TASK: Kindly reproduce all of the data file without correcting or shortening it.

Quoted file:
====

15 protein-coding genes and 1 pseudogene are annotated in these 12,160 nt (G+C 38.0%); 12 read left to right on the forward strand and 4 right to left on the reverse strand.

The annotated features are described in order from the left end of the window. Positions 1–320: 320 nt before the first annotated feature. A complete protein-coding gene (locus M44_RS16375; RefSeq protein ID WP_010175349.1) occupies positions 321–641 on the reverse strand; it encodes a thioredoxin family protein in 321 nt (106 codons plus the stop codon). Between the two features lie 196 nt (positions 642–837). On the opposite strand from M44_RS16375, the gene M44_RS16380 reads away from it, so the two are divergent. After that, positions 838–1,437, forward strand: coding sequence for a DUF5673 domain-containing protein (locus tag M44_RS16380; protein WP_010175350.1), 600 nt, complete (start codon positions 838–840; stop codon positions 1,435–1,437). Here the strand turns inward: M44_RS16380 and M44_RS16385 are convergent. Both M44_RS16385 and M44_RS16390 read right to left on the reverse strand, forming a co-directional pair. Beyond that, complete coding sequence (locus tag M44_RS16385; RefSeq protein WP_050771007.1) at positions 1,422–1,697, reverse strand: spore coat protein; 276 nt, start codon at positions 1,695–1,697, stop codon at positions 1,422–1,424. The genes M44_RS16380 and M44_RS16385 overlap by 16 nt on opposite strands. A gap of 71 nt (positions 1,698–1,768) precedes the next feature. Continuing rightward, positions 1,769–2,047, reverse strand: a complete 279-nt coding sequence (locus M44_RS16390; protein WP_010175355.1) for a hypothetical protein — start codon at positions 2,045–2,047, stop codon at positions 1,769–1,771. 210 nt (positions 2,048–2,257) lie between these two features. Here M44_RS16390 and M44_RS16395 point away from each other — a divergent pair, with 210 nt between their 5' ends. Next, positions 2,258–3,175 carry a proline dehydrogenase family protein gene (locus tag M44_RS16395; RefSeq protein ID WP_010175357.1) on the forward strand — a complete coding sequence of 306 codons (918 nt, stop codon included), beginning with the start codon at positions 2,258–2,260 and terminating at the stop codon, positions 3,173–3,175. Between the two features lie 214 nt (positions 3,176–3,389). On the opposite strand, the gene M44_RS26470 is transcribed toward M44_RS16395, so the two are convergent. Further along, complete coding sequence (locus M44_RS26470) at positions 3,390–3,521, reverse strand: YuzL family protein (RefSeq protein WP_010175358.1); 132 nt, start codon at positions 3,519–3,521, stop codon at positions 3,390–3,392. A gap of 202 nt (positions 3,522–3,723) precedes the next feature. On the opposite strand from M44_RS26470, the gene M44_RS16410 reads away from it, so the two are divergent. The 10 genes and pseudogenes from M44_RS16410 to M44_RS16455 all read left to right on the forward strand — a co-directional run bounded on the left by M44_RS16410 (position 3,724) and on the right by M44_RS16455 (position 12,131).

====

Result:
15 protein-coding genes and 1 pseudogene are annotated in these 12,160 nt (G+C 38.0%); 12 read left to right on the forward strand and 4 right to left on the reverse strand.

The annotated features are described in order from the left end of the window. Positions 1–320: 320 nt before the first annotated feature. A complete protein-coding gene (locus M44_RS16375; RefSeq protein ID WP_010175349.1) occupies positions 321–641 on the reverse strand; it encodes a thioredoxin family protein in 321 nt (106 codons plus the stop codon). Between the two features lie 196 nt (positions 642–837). On the opposite strand from M44_RS16375, the gene M44_RS16380 reads away from it, so the two are divergent. After that, positions 838–1,437, forward strand: coding sequence for a DUF5673 domain-containing protein (locus tag M44_RS16380; protein WP_010175350.1), 600 nt, complete (start codon positions 838–840; stop codon positions 1,435–1,437). Here the strand turns inward: M44_RS16380 and M44_RS16385 are convergent. Both M44_RS16385 and M44_RS16390 read right to left on the reverse strand, forming a co-directional pair. Beyond that, complete coding sequence (locus tag M44_RS16385; RefSeq protein WP_050771007.1) at positions 1,422–1,697, reverse strand: spore coat protein; 276 nt, start codon at positions 1,695–1,697, stop codon at positions 1,422–1,424. The genes M44_RS16380 and M44_RS16385 overlap by 16 nt on opposite strands. A gap of 71 nt (positions 1,698–1,768) precedes the next feature. Continuing rightward, positions 1,769–2,047, reverse strand: a complete 279-nt coding sequence (locus M44_RS16390; protein WP_010175355.1) for a hypothetical protein — start codon at positions 2,045–2,047, stop codon at positions 1,769–1,771. 210 nt (positions 2,048–2,257) lie between these two features. Here M44_RS16390 and M44_RS16395 point away from each other — a divergent pair, with 210 nt between their 5' ends. Next, positions 2,258–3,175 carry a proline dehydrogenase family protein gene (locus tag M44_RS16395; RefSeq protein ID WP_010175357.1) on the forward strand — a complete coding sequence of 306 codons (918 nt, stop codon included), beginning with the start codon at positions 2,258–2,260 and terminating at the stop codon, positions 3,173–3,175. Between the two features lie 214 nt (positions 3,176–3,389). On the opposite strand, the gene M44_RS26470 is transcribed toward M44_RS16395, so the two are convergent. Further along, complete coding sequence (locus M44_RS26470) at positions 3,390–3,521, reverse strand: YuzL family protein (RefSeq protein WP_010175358.1); 132 nt, start codon at positions 3,519–3,521, stop codon at positions 3,390–3,392. A gap of 202 nt (positions 3,522–3,723) precedes the next feature. On the opposite strand from M44_RS26470, the gene M44_RS16410 reads away from it, so the two are divergent. The 10 genes and pseudogenes from M44_RS16410 to M44_RS16455 all read left to right on the forward strand — a co-directional run bounded on the left by M44_RS16410 (position 3,724) and on the right by M44_RS16455 (position 12,131).